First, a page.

Company competition

Developing countries exporters of frozen berries should be aware of the main competitors from countries not only in export of frozen berries but also in export of other frozen fruit. Apart from Serbia and Poland there are a lot of other frozen fruit competitors from Canada, USA, China and Mexico. The offer from competing countries includes frozen fruits such as cranberries, frozen pomegranate kernels, goji berries, frozen sour cherries, frozen rose hips, pineapples and variety of frozen tropical fruit.


  • You can try to diversify your offer with fresh berries especially if you are able to cover out of season offer in Europe. However, this is quite a different ballgame requiring sophisticated logistics. For more info see the CBI market surveys on Fresh Fruit and Vegetables.
  • If your company can produce more types of frozen fruit, try to enrich your offer as the European buyers of frozen fruit are not specialized in buying only of one type of frozen fruit. Some type of frozen berries are offered by a limited number of countries and those products fill the increasing demand by the European buyers. One example is export of frozen black currants which is dominated by Poland.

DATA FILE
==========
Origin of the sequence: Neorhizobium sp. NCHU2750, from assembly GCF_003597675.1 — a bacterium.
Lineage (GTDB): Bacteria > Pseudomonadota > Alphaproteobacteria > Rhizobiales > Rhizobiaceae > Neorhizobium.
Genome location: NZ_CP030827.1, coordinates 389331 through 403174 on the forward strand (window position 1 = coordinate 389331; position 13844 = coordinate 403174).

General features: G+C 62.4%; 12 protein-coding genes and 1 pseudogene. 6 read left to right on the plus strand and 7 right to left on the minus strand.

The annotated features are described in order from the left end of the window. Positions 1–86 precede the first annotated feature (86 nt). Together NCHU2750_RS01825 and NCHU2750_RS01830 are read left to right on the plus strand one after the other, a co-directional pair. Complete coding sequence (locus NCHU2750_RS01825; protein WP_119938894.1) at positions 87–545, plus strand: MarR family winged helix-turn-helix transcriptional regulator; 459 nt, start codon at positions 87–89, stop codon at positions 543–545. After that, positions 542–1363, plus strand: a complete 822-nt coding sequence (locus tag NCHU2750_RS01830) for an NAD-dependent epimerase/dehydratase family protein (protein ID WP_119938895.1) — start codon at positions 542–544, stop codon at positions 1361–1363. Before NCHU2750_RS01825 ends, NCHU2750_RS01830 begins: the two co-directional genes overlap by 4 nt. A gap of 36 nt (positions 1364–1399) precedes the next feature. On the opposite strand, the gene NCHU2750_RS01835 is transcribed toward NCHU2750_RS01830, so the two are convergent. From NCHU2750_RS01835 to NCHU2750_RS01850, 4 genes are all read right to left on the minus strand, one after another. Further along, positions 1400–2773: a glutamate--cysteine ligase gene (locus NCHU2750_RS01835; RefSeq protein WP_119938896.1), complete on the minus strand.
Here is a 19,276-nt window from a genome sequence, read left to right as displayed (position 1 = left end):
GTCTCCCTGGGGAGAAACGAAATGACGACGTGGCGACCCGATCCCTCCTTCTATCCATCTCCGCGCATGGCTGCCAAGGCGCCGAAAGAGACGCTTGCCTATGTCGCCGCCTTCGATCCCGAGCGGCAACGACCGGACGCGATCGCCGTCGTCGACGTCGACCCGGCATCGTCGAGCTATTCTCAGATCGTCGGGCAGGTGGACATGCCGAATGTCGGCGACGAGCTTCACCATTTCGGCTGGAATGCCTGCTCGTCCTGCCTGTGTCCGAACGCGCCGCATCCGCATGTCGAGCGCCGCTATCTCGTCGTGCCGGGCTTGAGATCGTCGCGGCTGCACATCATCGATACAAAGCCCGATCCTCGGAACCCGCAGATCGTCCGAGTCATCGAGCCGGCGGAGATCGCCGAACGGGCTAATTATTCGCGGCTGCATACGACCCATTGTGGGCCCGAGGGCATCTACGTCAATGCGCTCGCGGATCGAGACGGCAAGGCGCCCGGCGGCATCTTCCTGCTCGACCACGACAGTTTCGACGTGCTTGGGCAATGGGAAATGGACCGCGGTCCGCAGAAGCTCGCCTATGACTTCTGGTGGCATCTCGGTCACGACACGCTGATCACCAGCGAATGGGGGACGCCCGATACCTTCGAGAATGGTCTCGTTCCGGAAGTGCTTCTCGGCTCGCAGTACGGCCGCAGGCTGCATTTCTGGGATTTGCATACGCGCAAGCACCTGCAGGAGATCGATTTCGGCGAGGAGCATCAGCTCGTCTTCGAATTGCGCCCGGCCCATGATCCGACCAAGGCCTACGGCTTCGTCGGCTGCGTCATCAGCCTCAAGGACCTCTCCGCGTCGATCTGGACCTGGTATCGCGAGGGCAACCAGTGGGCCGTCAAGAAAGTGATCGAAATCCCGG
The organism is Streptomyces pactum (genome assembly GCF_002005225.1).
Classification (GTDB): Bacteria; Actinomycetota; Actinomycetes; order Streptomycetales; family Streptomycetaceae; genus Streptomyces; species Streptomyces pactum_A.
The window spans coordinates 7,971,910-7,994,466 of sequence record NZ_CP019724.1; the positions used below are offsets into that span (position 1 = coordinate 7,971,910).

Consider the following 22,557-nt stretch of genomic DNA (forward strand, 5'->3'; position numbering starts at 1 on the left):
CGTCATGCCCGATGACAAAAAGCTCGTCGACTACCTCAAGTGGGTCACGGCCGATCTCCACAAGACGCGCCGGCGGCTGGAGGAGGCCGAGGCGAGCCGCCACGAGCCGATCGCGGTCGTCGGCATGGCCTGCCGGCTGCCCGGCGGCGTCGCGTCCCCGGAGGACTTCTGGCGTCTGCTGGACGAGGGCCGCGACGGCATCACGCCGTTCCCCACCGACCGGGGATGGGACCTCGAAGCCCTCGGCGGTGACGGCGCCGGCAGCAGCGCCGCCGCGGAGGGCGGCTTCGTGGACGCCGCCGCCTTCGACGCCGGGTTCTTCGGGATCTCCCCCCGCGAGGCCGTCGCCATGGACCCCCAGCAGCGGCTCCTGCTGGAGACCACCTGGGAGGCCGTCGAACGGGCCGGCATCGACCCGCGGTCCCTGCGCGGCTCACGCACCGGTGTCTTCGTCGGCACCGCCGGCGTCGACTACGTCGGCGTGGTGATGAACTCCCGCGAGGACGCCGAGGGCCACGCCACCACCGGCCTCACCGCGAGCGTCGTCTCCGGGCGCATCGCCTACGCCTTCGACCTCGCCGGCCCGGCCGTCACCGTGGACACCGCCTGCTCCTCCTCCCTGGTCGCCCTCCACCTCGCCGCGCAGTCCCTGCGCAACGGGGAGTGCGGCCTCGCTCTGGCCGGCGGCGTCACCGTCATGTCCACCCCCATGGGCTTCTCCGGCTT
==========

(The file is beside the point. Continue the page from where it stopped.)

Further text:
• Try to find data about competitors from other countries who are present on the European market. You can quickly make a selection by searching on export promotion organisations from competitors’ countries. The list of trade promotion organizations is available on the ITC website.

6 . Which channels can you use to put frozen berries on the European market?

Figure 7: Common trade channels for frozen berries on the European Union market


Figure 8: Use of the frozen berries by the fruit processing industry in the Europan Union


Around half of the imported frozen berries in the European Union are re-packed and sold by the retailers (Figure 7). For this segment only whole IQF fruit is used. Some smaller part of the whole IQF fruit is also used for frozen bakery applications (muffins, cakes etc.).